Once genocide has been accomplished, the aggressors assume undisputed right and sway over land (resources), labor (production), capital (business, currency, trade), education, religion, policy-making and enforcing, and the entrepreneurs are replaced by either a dictator or by a politburo.
Very little thought is given at the time of the genocide to the slaughter of the innocent civilians or any other hideous atrocities perpetrated. It is deemed imperative that the culture needs to be eradicated, and the eliminating of people is viewed as an incidental requirement. Therefore, it is impossible to enforce any standard rules or treaties of war.
The Commander and General of the Rwandan Patriotic Front, a Tutsi named Paul Kagame, brought a halt to the killings and gained control of the country by mid-July, 1994. By then, the facts had begun to percolate out from Kigali. The United Nations had failed miserably in fulfilling its peacekeeping assignments. The Clinton Administration and the UN actually eroded support and blocked any help from going into Rwanda to stop the aggression and genocide by the Hutus. Later, President Clinton in a Frontline television interview admitted that he regretted the decision, and later publicly stated that he believed that if he had sent 5,000 U.S. peacekeepers, more than 500,000 lives could have been saved. President Clinton has referred to the failure of the U.S. government to intervene in the genocide as one of his main foreign policy failings.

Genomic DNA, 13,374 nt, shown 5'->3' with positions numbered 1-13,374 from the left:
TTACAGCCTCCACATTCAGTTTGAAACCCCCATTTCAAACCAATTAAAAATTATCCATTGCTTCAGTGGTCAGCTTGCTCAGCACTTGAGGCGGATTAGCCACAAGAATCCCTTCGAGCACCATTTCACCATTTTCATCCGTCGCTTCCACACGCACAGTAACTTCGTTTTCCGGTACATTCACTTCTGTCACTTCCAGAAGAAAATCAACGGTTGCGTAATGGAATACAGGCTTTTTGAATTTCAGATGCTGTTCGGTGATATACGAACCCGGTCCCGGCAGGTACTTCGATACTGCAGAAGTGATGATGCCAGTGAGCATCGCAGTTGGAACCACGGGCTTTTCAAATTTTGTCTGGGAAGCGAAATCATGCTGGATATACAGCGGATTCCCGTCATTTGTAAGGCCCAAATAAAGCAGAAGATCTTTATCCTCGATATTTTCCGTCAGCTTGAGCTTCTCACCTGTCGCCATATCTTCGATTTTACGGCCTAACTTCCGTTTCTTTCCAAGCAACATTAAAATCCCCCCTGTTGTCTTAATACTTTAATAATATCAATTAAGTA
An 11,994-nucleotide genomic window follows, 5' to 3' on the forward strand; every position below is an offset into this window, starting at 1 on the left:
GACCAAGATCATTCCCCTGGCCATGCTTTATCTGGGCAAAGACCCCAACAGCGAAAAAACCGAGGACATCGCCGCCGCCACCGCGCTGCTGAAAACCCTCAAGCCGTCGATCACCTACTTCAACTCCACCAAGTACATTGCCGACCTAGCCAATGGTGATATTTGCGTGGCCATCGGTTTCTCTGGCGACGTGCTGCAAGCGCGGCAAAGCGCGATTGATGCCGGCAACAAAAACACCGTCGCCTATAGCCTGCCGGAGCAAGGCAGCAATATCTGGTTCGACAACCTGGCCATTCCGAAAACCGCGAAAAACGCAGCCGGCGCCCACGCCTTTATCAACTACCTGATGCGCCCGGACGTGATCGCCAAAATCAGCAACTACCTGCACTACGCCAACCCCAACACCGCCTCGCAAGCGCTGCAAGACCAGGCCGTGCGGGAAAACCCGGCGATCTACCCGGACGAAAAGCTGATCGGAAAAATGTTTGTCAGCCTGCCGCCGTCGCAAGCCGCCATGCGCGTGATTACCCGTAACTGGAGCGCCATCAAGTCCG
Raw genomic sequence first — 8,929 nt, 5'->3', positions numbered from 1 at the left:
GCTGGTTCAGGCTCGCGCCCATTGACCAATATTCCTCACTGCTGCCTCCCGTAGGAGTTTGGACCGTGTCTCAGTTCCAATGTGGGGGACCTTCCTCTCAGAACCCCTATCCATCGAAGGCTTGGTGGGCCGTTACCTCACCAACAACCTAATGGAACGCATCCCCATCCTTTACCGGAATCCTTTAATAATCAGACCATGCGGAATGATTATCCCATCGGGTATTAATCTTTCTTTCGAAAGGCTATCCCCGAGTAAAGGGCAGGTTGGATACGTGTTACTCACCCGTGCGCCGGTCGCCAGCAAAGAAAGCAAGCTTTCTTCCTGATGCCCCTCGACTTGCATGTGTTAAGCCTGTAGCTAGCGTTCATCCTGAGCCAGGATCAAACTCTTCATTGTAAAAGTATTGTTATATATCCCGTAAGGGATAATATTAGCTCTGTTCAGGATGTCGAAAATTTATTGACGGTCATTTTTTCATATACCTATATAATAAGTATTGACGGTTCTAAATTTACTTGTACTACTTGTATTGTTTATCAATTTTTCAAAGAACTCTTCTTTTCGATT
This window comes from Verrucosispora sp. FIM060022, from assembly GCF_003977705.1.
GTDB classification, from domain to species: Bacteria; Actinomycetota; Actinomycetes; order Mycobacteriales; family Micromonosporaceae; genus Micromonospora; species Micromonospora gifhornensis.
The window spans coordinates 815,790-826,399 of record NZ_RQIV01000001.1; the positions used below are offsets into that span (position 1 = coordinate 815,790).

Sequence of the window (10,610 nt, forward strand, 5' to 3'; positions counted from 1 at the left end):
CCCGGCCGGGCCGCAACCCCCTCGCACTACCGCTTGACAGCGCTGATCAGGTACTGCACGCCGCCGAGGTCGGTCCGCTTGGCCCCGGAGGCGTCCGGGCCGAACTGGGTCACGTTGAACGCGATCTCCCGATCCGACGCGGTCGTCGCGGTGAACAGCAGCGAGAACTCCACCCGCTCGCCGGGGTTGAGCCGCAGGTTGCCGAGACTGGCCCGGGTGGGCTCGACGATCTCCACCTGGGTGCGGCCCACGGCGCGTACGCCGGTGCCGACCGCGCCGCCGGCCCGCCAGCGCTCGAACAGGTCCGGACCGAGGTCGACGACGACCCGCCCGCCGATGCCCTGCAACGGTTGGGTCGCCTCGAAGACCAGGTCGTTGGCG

In 2000, the UN explicitly declared its reaction to Rwanda a "failure." Then Secretary General Kofi Annan said of the event, "The international community failed Rwanda, and that must leave us always with a sense of bitter regret."
So, following the occurrence of genocide, how does civilization reset its clock?
John Rucyahana, the Bishop of Rwanda, admitted, “I knew that to really minister to Rwanda's needs meant working toward reconciliation in the prisons, in the churches, and in the cities and villages throughout the country. It meant feeding the hungry, sheltering the homeless, caring for the young; but it also meant healing the wounded and forgiving the unforgivable.”
In July, 1994, Tutsi leader, General Paul Kagame, was chosen vice-president of a new unity government, and Hutu leader, Pasteur Bizimungu was chosen president so that the majority Hutus would still be highly represented in the government. Bizimungu resigned in March of 2000 in a dispute over the make-up of a new cabinet, and Kagame became president. Kagame subsequently won elections in 2003 and 2010.